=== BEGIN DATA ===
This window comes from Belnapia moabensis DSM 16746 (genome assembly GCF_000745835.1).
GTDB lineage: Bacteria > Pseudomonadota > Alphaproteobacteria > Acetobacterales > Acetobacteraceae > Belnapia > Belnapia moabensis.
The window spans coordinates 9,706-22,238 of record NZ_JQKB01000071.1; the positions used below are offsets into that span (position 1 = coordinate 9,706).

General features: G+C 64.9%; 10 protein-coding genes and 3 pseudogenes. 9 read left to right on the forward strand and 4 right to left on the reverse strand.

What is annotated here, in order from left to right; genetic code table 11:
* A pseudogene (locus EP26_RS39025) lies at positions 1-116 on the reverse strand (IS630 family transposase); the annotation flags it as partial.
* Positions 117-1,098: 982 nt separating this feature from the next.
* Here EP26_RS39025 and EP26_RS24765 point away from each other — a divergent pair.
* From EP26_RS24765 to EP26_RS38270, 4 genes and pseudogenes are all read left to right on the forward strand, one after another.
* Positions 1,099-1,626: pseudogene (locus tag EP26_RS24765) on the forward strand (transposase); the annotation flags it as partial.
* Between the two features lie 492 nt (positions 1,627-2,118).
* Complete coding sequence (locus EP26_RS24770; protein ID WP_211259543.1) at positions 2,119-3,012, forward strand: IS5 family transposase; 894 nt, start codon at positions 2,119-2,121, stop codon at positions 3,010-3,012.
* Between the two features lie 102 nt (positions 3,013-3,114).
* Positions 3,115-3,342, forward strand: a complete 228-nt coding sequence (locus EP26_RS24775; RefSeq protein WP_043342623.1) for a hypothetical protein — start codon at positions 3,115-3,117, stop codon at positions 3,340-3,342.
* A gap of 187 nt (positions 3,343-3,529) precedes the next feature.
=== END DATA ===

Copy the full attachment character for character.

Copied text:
This window comes from Belnapia moabensis DSM 16746 (genome assembly GCF_000745835.1).
GTDB lineage: Bacteria > Pseudomonadota > Alphaproteobacteria > Acetobacterales > Acetobacteraceae > Belnapia > Belnapia moabensis.
The window spans coordinates 9,706-22,238 of record NZ_JQKB01000071.1; the positions used below are offsets into that span (position 1 = coordinate 9,706).

General features: G+C 64.9%; 10 protein-coding genes and 3 pseudogenes. 9 read left to right on the forward strand and 4 right to left on the reverse strand.

What is annotated here, in order from left to right; genetic code table 11:
* A pseudogene (locus EP26_RS39025) lies at positions 1-116 on the reverse strand (IS630 family transposase); the annotation flags it as partial.
* Positions 117-1,098: 982 nt separating this feature from the next.
* Here EP26_RS39025 and EP26_RS24765 point away from each other — a divergent pair.
* From EP26_RS24765 to EP26_RS38270, 4 genes and pseudogenes are all read left to right on the forward strand, one after another.
* Positions 1,099-1,626: pseudogene (locus tag EP26_RS24765) on the forward strand (transposase); the annotation flags it as partial.
* Between the two features lie 492 nt (positions 1,627-2,118).
* Complete coding sequence (locus EP26_RS24770; protein ID WP_211259543.1) at positions 2,119-3,012, forward strand: IS5 family transposase; 894 nt, start codon at positions 2,119-2,121, stop codon at positions 3,010-3,012.
* Between the two features lie 102 nt (positions 3,013-3,114).
* Positions 3,115-3,342, forward strand: a complete 228-nt coding sequence (locus EP26_RS24775; RefSeq protein WP_043342623.1) for a hypothetical protein — start codon at positions 3,115-3,117, stop codon at positions 3,340-3,342.
* A gap of 187 nt (positions 3,343-3,529) precedes the next feature.